Terribly upset, Max rips up his letter to Santa and throws it out the window. Cue the dark and stormy night~

The next morning, a blizzard has struck the neighbourhood, the electricity is out and everyone’s trapped inside. When Beth, Max’s older sister, goes out to check on her boyfriend, the horror really sets in. And so begins a gruesome Christmas where the family must work together to survive Krampus and his gingerbread men and deadly demon toys. The gingerbread men were definitely a highlight! Think Shrek but make it Chucky.

The casting of this one was absolutely on point. Adam Scott and Toni Collette lead the film and are as wonderful as always. I feel like Adam Scott should do more horror-comedy. (He was great in Little Evil, too!) Emjay Anthony did a brilliant job as young Max, and Allison Tolman and David Koechner made a great duo even if the characters could be frustrating.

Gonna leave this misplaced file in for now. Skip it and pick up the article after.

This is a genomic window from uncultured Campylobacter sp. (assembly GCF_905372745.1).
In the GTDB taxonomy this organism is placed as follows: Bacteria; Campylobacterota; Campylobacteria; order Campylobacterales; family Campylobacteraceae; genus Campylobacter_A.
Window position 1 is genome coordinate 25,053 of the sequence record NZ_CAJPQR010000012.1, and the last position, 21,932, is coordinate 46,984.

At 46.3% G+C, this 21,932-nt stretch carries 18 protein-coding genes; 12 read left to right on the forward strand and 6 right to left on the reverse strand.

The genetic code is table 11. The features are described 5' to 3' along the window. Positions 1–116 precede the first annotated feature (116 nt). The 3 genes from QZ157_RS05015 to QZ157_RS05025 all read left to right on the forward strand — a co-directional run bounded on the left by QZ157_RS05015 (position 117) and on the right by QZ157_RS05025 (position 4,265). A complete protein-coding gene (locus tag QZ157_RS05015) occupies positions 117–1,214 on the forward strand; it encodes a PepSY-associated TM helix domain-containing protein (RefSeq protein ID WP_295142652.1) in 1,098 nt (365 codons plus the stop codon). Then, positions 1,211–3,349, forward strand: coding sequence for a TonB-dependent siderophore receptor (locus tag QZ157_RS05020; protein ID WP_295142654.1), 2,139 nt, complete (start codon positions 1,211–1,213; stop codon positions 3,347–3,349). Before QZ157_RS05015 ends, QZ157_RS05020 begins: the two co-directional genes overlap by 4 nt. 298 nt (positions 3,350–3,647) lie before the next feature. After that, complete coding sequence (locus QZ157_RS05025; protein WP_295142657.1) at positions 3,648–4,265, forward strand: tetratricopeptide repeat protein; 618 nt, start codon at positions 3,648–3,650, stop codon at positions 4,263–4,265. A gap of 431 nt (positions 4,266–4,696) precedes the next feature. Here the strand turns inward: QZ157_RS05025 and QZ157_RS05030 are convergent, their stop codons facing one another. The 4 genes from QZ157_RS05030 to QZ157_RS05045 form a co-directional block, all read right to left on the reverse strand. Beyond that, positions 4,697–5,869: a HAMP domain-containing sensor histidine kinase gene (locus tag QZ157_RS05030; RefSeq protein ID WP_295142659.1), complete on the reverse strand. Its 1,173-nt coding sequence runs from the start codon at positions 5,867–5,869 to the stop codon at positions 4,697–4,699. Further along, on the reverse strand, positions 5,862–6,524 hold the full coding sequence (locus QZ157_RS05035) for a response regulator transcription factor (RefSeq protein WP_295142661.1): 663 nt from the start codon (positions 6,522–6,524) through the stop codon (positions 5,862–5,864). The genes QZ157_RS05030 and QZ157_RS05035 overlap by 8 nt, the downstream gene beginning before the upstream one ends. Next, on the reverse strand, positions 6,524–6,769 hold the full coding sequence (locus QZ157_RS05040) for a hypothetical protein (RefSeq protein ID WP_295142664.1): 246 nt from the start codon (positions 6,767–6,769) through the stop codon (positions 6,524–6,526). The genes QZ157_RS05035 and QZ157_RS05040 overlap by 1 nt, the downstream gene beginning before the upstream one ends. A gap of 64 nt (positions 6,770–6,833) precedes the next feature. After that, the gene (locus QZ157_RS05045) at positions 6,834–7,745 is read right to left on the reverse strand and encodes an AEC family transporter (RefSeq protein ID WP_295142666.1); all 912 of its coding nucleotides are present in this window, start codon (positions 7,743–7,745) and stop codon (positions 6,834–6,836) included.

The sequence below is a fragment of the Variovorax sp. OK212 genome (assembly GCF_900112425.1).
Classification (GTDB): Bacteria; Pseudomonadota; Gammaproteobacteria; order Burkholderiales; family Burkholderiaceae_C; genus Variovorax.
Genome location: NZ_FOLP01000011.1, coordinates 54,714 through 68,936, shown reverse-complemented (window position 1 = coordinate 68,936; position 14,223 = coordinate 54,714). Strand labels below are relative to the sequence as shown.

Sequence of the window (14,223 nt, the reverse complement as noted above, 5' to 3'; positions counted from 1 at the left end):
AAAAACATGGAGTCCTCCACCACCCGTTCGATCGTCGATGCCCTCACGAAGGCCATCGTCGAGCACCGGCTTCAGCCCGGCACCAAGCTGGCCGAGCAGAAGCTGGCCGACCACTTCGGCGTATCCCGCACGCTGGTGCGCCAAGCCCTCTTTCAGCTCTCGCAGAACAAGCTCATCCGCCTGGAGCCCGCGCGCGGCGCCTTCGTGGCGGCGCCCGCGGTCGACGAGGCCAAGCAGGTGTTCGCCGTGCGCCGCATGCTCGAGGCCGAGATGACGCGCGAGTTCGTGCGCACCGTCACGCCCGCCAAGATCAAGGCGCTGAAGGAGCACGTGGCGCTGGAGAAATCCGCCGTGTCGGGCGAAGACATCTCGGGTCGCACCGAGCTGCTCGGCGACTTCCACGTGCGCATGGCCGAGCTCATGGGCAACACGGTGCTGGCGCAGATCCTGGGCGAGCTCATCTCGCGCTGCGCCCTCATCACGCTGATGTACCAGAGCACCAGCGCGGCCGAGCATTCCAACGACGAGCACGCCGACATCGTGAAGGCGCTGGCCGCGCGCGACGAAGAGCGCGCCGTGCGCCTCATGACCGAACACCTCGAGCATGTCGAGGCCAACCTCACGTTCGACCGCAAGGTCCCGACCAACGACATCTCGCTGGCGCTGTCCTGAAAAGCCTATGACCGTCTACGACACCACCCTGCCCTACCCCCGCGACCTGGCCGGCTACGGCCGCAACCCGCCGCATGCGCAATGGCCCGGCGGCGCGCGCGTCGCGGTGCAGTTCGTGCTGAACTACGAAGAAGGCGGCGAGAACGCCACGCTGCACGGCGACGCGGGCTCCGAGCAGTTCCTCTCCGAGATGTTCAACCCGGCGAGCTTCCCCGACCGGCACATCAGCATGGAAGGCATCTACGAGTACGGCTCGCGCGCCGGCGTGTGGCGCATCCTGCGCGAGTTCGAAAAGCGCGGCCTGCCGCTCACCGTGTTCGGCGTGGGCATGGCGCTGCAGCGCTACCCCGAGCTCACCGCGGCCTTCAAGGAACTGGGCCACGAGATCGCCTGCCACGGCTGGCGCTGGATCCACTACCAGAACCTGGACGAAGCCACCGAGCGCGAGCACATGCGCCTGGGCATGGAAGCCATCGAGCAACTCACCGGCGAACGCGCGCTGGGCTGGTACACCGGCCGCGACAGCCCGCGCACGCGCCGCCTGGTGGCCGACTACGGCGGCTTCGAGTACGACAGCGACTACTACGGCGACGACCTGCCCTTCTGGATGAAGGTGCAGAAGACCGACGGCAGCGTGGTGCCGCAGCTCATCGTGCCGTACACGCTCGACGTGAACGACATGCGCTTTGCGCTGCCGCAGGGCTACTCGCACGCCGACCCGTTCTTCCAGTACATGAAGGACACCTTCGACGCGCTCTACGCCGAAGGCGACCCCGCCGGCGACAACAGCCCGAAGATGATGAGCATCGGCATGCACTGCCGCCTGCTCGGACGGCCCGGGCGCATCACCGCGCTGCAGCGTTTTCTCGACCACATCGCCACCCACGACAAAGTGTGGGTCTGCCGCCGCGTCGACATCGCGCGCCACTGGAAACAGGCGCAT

If you love comedy-horror, definitely check this one out! Although it’s probably better not to watch it on Christmas 😉

Film Review: What If (2013)

I’m very picky when it comes to romantic comedies. I often feel like, if the main characters had a very simple conversation (or simply broke up), their lives would be much easier. But there are a few with wonderfully charming storylines and incredibly likeable characters. What If (aka The F Word) is one of them.

Set (and filmed on location) in Toronto, What If follows Wallace after his girlfriend cheats on him and he breaks up with her and drops out of med school. One night at a party, he meets Chantry and they have great chats and end up walking each other home. As they’re parting, Chantry tells him that she’s got a boyfriend. Disappointed, Wallace decides not to hang out with her again. A few nights later, however, they meet at a showing for The Princess Bride and decide to become friends properly. Chantry’s also cousins with Wallace’s best friend Allan, who’s embarking in a new, wild relationship with carefree Nicole. They’re a seriously charming secondary couple and are one of the highlights of a very funny movie! There’s a lot of improvising of lines so the jokes come naturally and don’t feel like they’re just there for cheap laughs.